The Washington Free Beacon on Friday acknowledged that it had hired Fusion to collect information from publicly available sources. It said the arrangement stopped well before Fusion went to Democrats and received money to pay Mr. Steele.
The Free Beacon, a snappy conservative news website filled with investigative and humorous postings, is funded by Paul Singer, a Republican and big campaign donor. He is also anti-Trump. He backed Sen. Marco Rubio of Florida in the Republican presidential primary race.
Mr. Nunes’ moves have clearly irked Democrats, who want the investigation confined to suspected Republican coordination with Russian election interference. The Senate and House intelligence committees so far have found no confirmed evidence of Trump collusion.
Fusion’s attorneys, the Washington firm Zuckerman Spaeder LLP, filed court arguments attacking the congressman’s “fishing expedition.”
They said he had no power to act because he recused himself from the Russia investigation. They called his subpoena signature “not part of legitimate legislative activity” and an exercise of “coercive power.”
“The Trump dossier appears to have deeply upset President Trump and some of his allies, including Mr. Nunes, who served on President Trump’s campaign,” the Fusion attorneys said.
Posted in full by BuzzFeed, the dossier accuses Mr. Trump of salacious conduct with prostitutes in a Moscow hotel, a long quid pro quo relationship with Russian intelligence and bribe-paying in Asia. None of those charges has been confirmed publicly.
Mr. Nunes’ chief congressional critic is Rep. Adam B. Schiff of California, the House intelligence committee’s top Democrat. Mr. Schiff is a big fan of Mr. Steele’s and has repeated his charges in Congress and on TV.
Interviewed last week by CNN’s Chris Cuomo, Mr. Schiff said Mr. Nunes is just trying to change the subject.
“I think, Chris, at the end of the day, what this is about is a technique you see often in criminal cases where the facts are really bad for the defendant, there’s an effort to put the government on trial,” Mr. Schiff said. “So I think Mr. Nunes and the president want to put the government on trial because they don’t want to look at the facts implicating the White House.”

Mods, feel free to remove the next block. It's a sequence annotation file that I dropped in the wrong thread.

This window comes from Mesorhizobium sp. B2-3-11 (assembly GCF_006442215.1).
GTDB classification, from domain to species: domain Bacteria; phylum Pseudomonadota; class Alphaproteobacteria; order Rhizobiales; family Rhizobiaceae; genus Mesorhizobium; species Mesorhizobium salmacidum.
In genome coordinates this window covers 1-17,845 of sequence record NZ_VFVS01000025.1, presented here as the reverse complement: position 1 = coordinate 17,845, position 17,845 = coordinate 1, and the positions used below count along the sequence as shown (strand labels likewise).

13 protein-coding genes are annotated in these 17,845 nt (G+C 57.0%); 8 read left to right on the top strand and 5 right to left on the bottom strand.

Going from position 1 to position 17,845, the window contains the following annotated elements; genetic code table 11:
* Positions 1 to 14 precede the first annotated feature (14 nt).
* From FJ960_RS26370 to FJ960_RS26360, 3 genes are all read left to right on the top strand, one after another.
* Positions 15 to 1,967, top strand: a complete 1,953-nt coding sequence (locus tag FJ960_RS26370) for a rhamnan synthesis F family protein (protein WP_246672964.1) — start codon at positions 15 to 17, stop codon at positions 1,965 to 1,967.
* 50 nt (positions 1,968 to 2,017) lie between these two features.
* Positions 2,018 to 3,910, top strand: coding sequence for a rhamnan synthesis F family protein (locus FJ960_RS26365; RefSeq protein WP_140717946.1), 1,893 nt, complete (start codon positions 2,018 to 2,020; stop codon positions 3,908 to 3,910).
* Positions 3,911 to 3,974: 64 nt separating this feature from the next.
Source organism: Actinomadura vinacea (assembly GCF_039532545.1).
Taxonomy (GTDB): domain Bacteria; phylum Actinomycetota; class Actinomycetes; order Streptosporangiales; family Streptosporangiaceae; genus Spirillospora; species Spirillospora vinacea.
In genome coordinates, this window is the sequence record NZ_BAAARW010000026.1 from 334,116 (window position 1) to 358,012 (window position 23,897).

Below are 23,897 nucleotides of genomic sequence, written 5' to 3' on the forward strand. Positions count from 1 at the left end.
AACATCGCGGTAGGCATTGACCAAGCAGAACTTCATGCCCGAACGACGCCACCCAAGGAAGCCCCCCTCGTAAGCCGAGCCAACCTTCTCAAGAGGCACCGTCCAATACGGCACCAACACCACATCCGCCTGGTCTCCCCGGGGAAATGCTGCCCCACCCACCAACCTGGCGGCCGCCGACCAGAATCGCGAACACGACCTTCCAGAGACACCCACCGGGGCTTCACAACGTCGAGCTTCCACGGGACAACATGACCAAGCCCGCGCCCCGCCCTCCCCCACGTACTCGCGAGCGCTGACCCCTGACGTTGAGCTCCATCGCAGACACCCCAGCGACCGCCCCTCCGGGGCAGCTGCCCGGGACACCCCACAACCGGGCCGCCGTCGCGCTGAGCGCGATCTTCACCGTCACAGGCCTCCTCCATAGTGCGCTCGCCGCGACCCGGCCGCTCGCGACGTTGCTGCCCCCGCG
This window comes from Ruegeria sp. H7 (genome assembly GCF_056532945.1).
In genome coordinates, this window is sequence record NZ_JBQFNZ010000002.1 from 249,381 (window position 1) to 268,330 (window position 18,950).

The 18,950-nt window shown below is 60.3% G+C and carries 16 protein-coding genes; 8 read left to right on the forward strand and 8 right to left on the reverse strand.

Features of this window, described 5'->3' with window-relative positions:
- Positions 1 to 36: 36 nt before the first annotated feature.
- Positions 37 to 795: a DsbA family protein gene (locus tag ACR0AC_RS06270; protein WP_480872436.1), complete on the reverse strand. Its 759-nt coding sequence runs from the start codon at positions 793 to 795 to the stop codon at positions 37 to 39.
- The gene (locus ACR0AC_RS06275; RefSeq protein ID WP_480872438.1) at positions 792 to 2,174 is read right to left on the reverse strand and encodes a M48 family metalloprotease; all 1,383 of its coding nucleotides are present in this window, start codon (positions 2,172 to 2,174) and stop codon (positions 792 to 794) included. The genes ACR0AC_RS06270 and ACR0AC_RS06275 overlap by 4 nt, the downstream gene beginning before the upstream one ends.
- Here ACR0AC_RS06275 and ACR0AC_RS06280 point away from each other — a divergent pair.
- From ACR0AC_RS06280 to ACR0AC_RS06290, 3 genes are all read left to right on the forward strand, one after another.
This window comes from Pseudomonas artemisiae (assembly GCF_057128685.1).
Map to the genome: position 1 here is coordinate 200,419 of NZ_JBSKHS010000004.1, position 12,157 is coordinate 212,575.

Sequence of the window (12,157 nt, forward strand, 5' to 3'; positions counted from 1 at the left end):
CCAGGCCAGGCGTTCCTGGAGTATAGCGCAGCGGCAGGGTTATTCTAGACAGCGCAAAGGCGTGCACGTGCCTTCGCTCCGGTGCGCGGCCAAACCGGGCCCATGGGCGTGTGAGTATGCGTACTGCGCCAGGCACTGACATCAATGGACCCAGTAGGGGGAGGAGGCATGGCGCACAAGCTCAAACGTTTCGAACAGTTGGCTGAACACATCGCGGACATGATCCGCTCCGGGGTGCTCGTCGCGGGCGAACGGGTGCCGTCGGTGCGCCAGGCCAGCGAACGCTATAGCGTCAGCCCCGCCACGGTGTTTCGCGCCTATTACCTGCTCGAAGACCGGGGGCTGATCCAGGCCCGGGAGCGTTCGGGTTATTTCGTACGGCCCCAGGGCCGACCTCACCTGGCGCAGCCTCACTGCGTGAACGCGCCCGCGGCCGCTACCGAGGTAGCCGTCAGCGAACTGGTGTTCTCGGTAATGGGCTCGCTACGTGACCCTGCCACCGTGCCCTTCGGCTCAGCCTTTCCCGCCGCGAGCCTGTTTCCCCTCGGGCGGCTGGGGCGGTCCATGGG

Mr. Cuomo: “That’s problematic when the man that you’re defining that way is in charge of the investigation, is the head of your committee. And it raises the question of when are we going to see what you guys have.”
Mr. Schiff: “It is problematic, Chris, because he had committed to stepping aside and recusing himself from the investigation but has not done that. And so that is a real problem that we have to grapple with every day.”
Mr. Nunes picked up an unlikely supporter in Leon E. Panetta, a Democrat who has served as a congressional representative from California, director of the CIA and secretary of defense.
Mr. Panetta told CNN that Congress needs to find out who funded the dossier.
“Well, it’s obviously something that the intelligence committee is going to have to look at,” Mr. Panetta said. “You know, knowing presidential campaigns, they’re big operations and somehow the left hand may not know what the right hand is doing. And that could be the case here, but I really do think that the committee is going to have to get into this, determine just exactly what happened. Who knew what and when.”
On Saturday, the House intelligence committee said it had reached a deal to inspect Fusion’s banking records.